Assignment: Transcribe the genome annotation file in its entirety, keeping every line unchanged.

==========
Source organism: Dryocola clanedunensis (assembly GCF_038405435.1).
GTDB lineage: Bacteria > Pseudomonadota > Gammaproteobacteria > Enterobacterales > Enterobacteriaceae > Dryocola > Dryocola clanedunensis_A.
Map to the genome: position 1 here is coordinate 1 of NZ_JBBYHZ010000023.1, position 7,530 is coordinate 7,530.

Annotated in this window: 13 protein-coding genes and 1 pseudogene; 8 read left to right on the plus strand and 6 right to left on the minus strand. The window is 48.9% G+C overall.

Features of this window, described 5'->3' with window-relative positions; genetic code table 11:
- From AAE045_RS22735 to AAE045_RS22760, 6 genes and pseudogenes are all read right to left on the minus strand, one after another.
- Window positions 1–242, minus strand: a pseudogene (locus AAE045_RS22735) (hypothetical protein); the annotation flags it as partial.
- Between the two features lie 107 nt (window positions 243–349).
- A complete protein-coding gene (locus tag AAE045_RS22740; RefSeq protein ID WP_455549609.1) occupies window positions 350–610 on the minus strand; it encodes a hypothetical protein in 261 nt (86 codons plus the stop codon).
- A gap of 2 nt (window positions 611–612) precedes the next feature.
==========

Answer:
Source organism: Dryocola clanedunensis (assembly GCF_038405435.1).
GTDB lineage: Bacteria > Pseudomonadota > Gammaproteobacteria > Enterobacterales > Enterobacteriaceae > Dryocola > Dryocola clanedunensis_A.
Map to the genome: position 1 here is coordinate 1 of NZ_JBBYHZ010000023.1, position 7,530 is coordinate 7,530.

Annotated in this window: 13 protein-coding genes and 1 pseudogene; 8 read left to right on the plus strand and 6 right to left on the minus strand. The window is 48.9% G+C overall.

Features of this window, described 5'->3' with window-relative positions; genetic code table 11:
- From AAE045_RS22735 to AAE045_RS22760, 6 genes and pseudogenes are all read right to left on the minus strand, one after another.
- Window positions 1–242, minus strand: a pseudogene (locus AAE045_RS22735) (hypothetical protein); the annotation flags it as partial.
- Between the two features lie 107 nt (window positions 243–349).
- A complete protein-coding gene (locus tag AAE045_RS22740; RefSeq protein ID WP_455549609.1) occupies window positions 350–610 on the minus strand; it encodes a hypothetical protein in 261 nt (86 codons plus the stop codon).
- A gap of 2 nt (window positions 611–612) precedes the next feature.